My priority: putting patient communication first

Optometrist Faye McDearmid on finding a balance between traditional and digital modes of communication during a pandemic

Faye

When the sheer magnitude of COVID-19 started to become evident, all of us in the practice knew we had to prepare early. We had a lot of vulnerable patients who had attended the practice for years and, as staff members, we each had vulnerable family members of our own to think about. Two or three days before the official announcement, we locked down and notified our patients of the changes we were putting in place.

Since that day five months ago, we have been on a rollercoaster of emotions. There have been low points of sheer panic and worry, especially at the start – being a clinician and practice owner, it was tough not getting to see much new business. But once our initial panic began to settle, this was gradually replaced by highlights and moments of relief as we started to re-establish ourselves and returned to serving our patients. There is a lot to be positive about – and I feel very lucky.

Support on standby

In the first few weeks of lockdown, it was just me. My top priority was for our patients to know they could contact us whenever they needed, for whatever they needed, so I set up an emergency email, mobile line and WhatsApp support line on day one. My emergency mobile has been on me 24/7 ever since.

While that sounds rough – and of course, at times it is demanding – I feel the pandemic has given our practice an invaluable opportunity to better connect with our patients. From the beginning, I found that clear, compassionate and regular communication was vital. Being there and being able to respond at the touch of a button was reassuring to patients. We had to adapt our modes of communication, finding the right balance between old and new. According to Darwin’s The origin of species it is not the strongest that survives, but the one that is able to adapt. I know quoting that may sound corny, but I like it. It sums up our experience as a tiny practice.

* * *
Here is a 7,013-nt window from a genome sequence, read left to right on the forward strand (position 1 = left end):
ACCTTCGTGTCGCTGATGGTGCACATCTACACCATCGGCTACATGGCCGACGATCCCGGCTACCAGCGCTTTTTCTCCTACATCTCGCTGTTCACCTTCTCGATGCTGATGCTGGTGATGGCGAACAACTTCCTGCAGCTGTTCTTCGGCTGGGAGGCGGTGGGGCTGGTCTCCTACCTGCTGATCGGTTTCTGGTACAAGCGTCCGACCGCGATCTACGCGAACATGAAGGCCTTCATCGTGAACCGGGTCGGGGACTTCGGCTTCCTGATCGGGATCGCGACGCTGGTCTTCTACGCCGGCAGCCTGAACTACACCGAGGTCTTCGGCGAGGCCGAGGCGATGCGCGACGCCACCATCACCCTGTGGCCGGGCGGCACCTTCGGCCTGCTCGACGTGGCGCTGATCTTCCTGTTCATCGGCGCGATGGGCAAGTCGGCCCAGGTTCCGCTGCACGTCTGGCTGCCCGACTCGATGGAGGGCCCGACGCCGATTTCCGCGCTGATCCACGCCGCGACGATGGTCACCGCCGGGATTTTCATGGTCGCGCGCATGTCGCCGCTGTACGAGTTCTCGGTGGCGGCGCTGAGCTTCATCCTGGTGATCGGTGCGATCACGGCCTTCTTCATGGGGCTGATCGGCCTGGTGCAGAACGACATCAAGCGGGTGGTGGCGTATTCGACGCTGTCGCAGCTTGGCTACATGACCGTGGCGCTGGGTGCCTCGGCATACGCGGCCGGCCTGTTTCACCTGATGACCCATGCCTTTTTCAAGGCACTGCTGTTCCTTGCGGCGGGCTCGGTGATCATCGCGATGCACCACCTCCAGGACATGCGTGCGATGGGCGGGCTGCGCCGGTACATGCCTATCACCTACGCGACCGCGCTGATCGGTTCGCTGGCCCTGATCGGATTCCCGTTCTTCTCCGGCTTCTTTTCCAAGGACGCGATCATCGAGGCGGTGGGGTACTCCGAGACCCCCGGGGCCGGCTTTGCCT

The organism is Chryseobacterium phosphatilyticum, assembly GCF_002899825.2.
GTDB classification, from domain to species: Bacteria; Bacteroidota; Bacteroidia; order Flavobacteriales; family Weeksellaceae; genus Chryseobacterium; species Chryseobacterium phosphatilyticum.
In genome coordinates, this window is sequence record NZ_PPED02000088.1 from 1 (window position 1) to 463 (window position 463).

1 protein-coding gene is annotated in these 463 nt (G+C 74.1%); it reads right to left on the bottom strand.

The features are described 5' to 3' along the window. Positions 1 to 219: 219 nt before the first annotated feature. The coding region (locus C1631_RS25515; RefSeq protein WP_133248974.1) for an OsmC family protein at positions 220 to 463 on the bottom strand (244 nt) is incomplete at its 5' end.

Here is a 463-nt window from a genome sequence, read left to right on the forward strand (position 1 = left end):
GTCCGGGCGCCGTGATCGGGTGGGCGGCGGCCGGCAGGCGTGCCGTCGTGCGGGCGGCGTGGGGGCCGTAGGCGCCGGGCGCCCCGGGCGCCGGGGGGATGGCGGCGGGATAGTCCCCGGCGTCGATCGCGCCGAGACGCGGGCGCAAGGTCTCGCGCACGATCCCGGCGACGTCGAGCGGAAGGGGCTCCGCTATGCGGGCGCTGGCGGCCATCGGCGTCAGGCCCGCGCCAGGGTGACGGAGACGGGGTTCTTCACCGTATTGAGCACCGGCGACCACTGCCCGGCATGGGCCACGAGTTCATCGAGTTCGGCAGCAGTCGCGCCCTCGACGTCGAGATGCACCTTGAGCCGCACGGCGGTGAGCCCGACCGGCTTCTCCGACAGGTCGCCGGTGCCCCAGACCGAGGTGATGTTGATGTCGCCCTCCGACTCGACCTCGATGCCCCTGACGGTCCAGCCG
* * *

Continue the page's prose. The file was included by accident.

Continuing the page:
According to Darwin’s The origin of species it is not the strongest that survives, but the one that is able to adapt. I know quoting that may sound corny, but I like it. It sums up our experience as a tiny practice

 

Keeping the traditional lines open

Prior to the outbreak, I felt that we were quite old-fashioned as a practice in terms of our patient communication. But the pandemic has emphasised that, while we need to innovate, we shouldn’t underestimate the value of having a personal phone conversation. From simply having a chat with some of our patients who felt lonely, to discussing broken glasses, right through to addressing serious eye health issues, maintaining human interaction and providing real-time reassurance over the phone has been key throughout this period.

As a case in point, at the beginning of the lockdown we were surprised not to have as many emergency calls coming in as we would expect, but as time went on and as we engaged more with our patients, we discovered hidden issues. Patients had simply been too scared to leave their homes in March to report any vision problems, including blurred vision or loss of sight. Reaching out to them personally allowed them to open up more than an email alert would have achieved.

Digital communications have been critical – and COVID-19 meant we needed to step up our game

 

Communicating openly also allowed us to talk to patients about their changing needs. Changing to new glasses or switching to contact lenses, for example, has become a recurring theme amongst most of our patients who are working from home and spending more time in front of digital screens, or to better accommodate those wearing PPE masks for hours on end.

Dialling up digital